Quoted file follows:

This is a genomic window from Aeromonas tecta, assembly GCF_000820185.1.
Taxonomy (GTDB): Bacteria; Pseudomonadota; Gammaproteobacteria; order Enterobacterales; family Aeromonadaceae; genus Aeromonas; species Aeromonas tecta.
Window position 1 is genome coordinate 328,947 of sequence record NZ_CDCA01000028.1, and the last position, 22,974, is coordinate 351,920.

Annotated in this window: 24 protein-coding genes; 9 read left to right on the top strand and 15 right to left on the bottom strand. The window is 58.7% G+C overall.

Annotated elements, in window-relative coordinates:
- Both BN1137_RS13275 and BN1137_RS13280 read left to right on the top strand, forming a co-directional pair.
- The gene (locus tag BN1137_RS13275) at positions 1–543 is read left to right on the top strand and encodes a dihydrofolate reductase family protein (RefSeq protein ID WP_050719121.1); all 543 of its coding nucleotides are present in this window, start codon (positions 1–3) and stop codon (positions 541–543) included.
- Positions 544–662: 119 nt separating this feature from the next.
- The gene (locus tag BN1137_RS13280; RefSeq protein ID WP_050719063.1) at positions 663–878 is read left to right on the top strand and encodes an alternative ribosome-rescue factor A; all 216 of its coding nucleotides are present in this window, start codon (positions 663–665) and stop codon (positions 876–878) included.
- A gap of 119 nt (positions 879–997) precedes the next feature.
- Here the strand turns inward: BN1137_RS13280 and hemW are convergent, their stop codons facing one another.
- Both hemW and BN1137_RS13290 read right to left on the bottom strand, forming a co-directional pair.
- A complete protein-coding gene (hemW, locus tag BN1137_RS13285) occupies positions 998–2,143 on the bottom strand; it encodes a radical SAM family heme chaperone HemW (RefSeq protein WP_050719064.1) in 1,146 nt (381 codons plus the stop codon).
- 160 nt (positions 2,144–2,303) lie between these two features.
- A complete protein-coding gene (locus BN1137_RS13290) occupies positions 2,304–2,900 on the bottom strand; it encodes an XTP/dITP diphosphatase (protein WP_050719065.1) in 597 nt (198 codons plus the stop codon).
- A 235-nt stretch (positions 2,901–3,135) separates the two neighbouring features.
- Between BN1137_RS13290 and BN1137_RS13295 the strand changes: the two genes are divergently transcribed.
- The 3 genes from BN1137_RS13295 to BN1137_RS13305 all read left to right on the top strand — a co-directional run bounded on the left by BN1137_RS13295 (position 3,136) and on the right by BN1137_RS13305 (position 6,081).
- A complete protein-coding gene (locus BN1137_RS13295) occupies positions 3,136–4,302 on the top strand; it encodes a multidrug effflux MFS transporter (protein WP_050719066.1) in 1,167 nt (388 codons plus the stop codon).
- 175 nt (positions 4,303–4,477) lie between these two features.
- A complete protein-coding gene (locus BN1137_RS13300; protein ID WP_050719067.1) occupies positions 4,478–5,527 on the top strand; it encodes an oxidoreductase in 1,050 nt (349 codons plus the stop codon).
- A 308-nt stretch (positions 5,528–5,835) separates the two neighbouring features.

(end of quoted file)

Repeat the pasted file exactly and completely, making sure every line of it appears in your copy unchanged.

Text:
This is a genomic window from Aeromonas tecta, assembly GCF_000820185.1.
Taxonomy (GTDB): Bacteria; Pseudomonadota; Gammaproteobacteria; order Enterobacterales; family Aeromonadaceae; genus Aeromonas; species Aeromonas tecta.
Window position 1 is genome coordinate 328,947 of sequence record NZ_CDCA01000028.1, and the last position, 22,974, is coordinate 351,920.

Annotated in this window: 24 protein-coding genes; 9 read left to right on the top strand and 15 right to left on the bottom strand. The window is 58.7% G+C overall.

Annotated elements, in window-relative coordinates:
- Both BN1137_RS13275 and BN1137_RS13280 read left to right on the top strand, forming a co-directional pair.
- The gene (locus tag BN1137_RS13275) at positions 1–543 is read left to right on the top strand and encodes a dihydrofolate reductase family protein (RefSeq protein ID WP_050719121.1); all 543 of its coding nucleotides are present in this window, start codon (positions 1–3) and stop codon (positions 541–543) included.
- Positions 544–662: 119 nt separating this feature from the next.
- The gene (locus tag BN1137_RS13280; RefSeq protein ID WP_050719063.1) at positions 663–878 is read left to right on the top strand and encodes an alternative ribosome-rescue factor A; all 216 of its coding nucleotides are present in this window, start codon (positions 663–665) and stop codon (positions 876–878) included.
- A gap of 119 nt (positions 879–997) precedes the next feature.
- Here the strand turns inward: BN1137_RS13280 and hemW are convergent, their stop codons facing one another.
- Both hemW and BN1137_RS13290 read right to left on the bottom strand, forming a co-directional pair.
- A complete protein-coding gene (hemW, locus tag BN1137_RS13285) occupies positions 998–2,143 on the bottom strand; it encodes a radical SAM family heme chaperone HemW (RefSeq protein WP_050719064.1) in 1,146 nt (381 codons plus the stop codon).
- 160 nt (positions 2,144–2,303) lie between these two features.
- A complete protein-coding gene (locus BN1137_RS13290) occupies positions 2,304–2,900 on the bottom strand; it encodes an XTP/dITP diphosphatase (protein WP_050719065.1) in 597 nt (198 codons plus the stop codon).
- A 235-nt stretch (positions 2,901–3,135) separates the two neighbouring features.
- Between BN1137_RS13290 and BN1137_RS13295 the strand changes: the two genes are divergently transcribed.
- The 3 genes from BN1137_RS13295 to BN1137_RS13305 all read left to right on the top strand — a co-directional run bounded on the left by BN1137_RS13295 (position 3,136) and on the right by BN1137_RS13305 (position 6,081).
- A complete protein-coding gene (locus BN1137_RS13295) occupies positions 3,136–4,302 on the top strand; it encodes a multidrug effflux MFS transporter (protein WP_050719066.1) in 1,167 nt (388 codons plus the stop codon).
- 175 nt (positions 4,303–4,477) lie between these two features.
- A complete protein-coding gene (locus BN1137_RS13300; protein ID WP_050719067.1) occupies positions 4,478–5,527 on the top strand; it encodes an oxidoreductase in 1,050 nt (349 codons plus the stop codon).
- A 308-nt stretch (positions 5,528–5,835) separates the two neighbouring features.